Gill 1st in GOP county contest

The youngest candidate for Teton County commissioner was the clear frontrunner among Republicans at the polls Tuesday.

Fifth-generation Jacksonite Nikki Gill pulled in 1,528 votes, or 41.23 percent, on the GOP ticket, meaning she is one of four candidates — two Republicans and two Democrats — who will move on to the Nov. 8 general election ballot.

“I’m humbled by all the support I’ve received throughout the process,” Gill, 28, said. “I couldn’t have done it without the support of my husband, my family — my dad in particular — and all of those who donated to and supported my campaign. Jackson’s more than just my hometown. It’s part of who I am, and it would be an honor to serve my community. Bring it on, November.”

Gill grew up on the Jackson Hole Hereford Ranch. She serves as the sales and marketing manager for the ranch and helps manage the commercial real estate for the Gill family holdings.

Gill was one of three Republicans in the primary, a field that was narrowed to two.

However, Gill’s two challengers, Lisa daCosta and Trey Davis, remained entrenched in a head-to-head battle, one that was close enough to trigger a recount by the county.

Tuesday night results named Davis, owner of Sweetwater Restaurant, as the winner, pulling in 1,106 votes or 29.84 percent of the ballots.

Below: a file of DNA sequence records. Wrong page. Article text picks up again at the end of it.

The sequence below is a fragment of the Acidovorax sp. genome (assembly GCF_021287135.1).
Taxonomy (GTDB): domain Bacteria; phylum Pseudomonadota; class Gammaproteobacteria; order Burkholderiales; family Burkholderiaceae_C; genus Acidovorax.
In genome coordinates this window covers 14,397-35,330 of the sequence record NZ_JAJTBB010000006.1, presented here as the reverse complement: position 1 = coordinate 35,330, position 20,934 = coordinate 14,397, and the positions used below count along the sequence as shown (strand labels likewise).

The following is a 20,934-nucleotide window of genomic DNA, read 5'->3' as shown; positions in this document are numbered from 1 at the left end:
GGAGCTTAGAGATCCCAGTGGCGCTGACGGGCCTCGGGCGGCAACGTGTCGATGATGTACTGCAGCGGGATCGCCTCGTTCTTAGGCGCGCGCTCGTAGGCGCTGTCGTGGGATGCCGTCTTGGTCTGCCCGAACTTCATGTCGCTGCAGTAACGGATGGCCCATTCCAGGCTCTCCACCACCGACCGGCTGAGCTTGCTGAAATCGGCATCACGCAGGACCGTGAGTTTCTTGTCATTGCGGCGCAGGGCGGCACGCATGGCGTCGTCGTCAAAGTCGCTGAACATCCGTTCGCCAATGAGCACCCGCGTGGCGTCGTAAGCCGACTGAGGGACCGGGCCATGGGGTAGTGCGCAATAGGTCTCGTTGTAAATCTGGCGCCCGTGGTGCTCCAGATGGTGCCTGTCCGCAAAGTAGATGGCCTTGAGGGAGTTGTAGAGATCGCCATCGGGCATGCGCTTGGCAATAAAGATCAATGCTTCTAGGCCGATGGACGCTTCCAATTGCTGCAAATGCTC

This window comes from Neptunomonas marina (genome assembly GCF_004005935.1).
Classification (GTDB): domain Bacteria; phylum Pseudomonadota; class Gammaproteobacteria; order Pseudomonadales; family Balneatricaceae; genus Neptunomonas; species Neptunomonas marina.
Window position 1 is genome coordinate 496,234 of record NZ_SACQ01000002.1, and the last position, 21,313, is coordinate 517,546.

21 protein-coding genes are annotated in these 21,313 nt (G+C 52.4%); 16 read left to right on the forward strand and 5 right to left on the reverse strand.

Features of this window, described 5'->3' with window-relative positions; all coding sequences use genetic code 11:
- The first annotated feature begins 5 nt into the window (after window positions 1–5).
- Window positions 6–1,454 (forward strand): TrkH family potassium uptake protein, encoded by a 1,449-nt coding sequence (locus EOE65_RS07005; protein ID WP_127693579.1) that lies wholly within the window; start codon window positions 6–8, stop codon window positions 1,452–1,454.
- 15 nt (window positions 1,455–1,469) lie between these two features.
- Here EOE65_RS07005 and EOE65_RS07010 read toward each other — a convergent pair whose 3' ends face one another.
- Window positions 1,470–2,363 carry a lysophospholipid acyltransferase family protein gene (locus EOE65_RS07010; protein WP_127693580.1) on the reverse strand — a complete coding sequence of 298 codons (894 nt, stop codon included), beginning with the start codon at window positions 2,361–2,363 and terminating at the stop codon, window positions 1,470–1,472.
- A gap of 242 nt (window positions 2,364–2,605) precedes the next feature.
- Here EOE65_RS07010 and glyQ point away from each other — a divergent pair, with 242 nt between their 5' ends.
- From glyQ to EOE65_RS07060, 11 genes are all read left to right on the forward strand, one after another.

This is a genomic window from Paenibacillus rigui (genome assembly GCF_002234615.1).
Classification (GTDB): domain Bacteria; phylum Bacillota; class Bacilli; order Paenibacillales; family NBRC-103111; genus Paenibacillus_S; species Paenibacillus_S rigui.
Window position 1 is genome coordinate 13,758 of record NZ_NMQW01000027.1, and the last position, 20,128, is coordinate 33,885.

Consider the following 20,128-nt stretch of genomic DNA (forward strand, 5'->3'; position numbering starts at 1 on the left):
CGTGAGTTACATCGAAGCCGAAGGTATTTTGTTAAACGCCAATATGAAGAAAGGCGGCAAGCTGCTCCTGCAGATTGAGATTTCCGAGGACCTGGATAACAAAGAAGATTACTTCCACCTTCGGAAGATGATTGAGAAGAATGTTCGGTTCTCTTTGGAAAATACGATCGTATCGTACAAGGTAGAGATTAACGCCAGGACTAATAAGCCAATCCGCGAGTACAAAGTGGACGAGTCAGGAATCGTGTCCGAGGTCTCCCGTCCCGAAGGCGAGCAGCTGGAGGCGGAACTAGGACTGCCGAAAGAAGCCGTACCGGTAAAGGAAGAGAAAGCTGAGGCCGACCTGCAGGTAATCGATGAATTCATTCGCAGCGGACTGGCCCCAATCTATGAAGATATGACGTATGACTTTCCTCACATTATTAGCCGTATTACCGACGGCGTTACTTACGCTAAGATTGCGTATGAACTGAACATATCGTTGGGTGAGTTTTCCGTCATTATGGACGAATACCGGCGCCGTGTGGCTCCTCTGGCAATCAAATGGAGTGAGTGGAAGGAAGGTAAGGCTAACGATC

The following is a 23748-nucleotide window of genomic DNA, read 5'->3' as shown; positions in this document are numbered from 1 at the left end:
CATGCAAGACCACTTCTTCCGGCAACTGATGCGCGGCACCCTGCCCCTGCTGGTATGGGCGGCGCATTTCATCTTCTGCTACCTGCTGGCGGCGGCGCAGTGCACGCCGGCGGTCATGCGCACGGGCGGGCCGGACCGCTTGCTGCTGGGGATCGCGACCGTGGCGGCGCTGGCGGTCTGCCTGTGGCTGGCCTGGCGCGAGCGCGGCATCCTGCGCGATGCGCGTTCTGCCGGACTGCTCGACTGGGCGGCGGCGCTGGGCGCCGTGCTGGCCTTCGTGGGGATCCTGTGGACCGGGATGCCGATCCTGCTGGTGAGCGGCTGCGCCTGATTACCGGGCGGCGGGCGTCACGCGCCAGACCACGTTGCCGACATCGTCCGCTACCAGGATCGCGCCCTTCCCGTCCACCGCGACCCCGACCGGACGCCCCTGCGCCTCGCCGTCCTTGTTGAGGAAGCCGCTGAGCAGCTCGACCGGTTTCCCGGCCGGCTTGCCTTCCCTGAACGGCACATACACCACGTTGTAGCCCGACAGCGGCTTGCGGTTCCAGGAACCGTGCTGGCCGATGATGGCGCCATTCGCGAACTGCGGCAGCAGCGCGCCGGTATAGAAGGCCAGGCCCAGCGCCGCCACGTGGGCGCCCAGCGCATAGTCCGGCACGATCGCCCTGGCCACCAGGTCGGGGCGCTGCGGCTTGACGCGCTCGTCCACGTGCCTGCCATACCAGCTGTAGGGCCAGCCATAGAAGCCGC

“I’m thankful that the people voted for me,” Davis, 45, said. “I’m happy. I just want to make a difference.”

DaCosta, 51, who serves as a business advisor for the Teton County Small Business Development Center, was right on Davis’ heels with 1,072 votes or 28.93 percent of the votes cast.

Because she came within 1 percent of Davis’ numbers, all of their ballots will be recounted starting this morning, Teton County Clerk Sherry Daigle said. Results are expected by this afternoon.

On the Democratic side Greg Epstein led the ticket with 1,566 votes or 39.54 percent. As with Gill, this is his first run at a seat on the five-member commission.

“I’m excited,” Epstein, 45, said. “It just tells me that the young people got out and voted and people are definitely looking for some change in the county — and it’s time.”

Epstein, who is the head of production for Teton Gravity Research, also credited his community roots for his success.

“Growing up here makes a difference,” he said.

Natalia D. Macker, the only incumbent in the race, came in second among Democrats with 1,297 votes or 32.75 percent.

Macker, who was appointed to the board in August, said she plans to “keep working hard for the people of Teton County.”

“I have work to do,” said Macker, 32, who held an election party at Hole Bowl for friends and family. “I love my job, and I’m going to keep doing my job and talking to voters.”

The third Democratic candidate, Sandy Shuptrine, pulled in 1,097 votes, or 27.70 percent. Shuptrine, 71, who has lived in the area for the past 45 years, served as county commissioner from 1991 to 2003.

While the candidates will be designated by party on the general election ballot, whichever two receive the most votes, regardless of party, will take the two openings on the board.

Macker holds one seat, while Commission Chairwoman Barbara Allen, a Republican, holds the second. Allen, however, announced in March she would not be seeking re-election.

All results are considered unofficial until results are certified, expected by Thursday afternoon.